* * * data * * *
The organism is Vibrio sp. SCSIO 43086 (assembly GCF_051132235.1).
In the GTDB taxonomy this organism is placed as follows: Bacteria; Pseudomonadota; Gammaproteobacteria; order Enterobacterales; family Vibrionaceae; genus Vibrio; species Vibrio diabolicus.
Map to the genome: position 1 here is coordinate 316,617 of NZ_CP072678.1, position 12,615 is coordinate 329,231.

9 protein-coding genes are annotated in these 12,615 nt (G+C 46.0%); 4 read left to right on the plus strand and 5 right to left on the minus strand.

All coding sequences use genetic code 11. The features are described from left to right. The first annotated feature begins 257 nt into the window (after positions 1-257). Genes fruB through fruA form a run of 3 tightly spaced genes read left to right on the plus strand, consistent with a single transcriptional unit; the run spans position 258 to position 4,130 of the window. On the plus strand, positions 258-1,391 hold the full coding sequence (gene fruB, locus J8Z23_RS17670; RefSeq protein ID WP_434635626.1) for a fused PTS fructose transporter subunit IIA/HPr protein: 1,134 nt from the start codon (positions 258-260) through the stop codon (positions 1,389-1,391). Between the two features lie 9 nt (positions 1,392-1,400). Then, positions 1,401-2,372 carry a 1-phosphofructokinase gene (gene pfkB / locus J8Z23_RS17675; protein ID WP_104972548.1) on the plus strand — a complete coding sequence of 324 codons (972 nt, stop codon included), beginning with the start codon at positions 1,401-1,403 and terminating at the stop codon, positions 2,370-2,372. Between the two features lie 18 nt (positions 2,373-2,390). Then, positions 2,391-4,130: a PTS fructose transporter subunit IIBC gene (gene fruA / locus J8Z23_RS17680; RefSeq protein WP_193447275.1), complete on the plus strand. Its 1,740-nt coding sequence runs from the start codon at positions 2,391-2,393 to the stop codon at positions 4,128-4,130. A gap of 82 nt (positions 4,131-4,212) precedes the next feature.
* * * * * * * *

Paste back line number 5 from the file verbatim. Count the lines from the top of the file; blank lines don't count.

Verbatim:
All coding sequences use genetic code 11. The features are described from left to right. The first annotated feature begins 257 nt into the window (after positions 1-257). Genes fruB through fruA form a run of 3 tightly spaced genes read left to right on the plus strand, consistent with a single transcriptional unit; the run spans position 258 to position 4,130 of the window. On the plus strand, positions 258-1,391 hold the full coding sequence (gene fruB, locus J8Z23_RS17670; RefSeq protein ID WP_434635626.1) for a fused PTS fructose transporter subunit IIA/HPr protein: 1,134 nt from the start codon (positions 258-260) through the stop codon (positions 1,389-1,391). Between the two features lie 9 nt (positions 1,392-1,400). Then, positions 1,401-2,372 carry a 1-phosphofructokinase gene (gene pfkB / locus J8Z23_RS17675; protein ID WP_104972548.1) on the plus strand — a complete coding sequence of 324 codons (972 nt, stop codon included), beginning with the start codon at positions 1,401-1,403 and terminating at the stop codon, positions 2,370-2,372. Between the two features lie 18 nt (positions 2,373-2,390). Then, positions 2,391-4,130: a PTS fructose transporter subunit IIBC gene (gene fruA / locus J8Z23_RS17680; RefSeq protein WP_193447275.1), complete on the plus strand. Its 1,740-nt coding sequence runs from the start codon at positions 2,391-2,393 to the stop codon at positions 4,128-4,130. A gap of 82 nt (positions 4,131-4,212) precedes the next feature.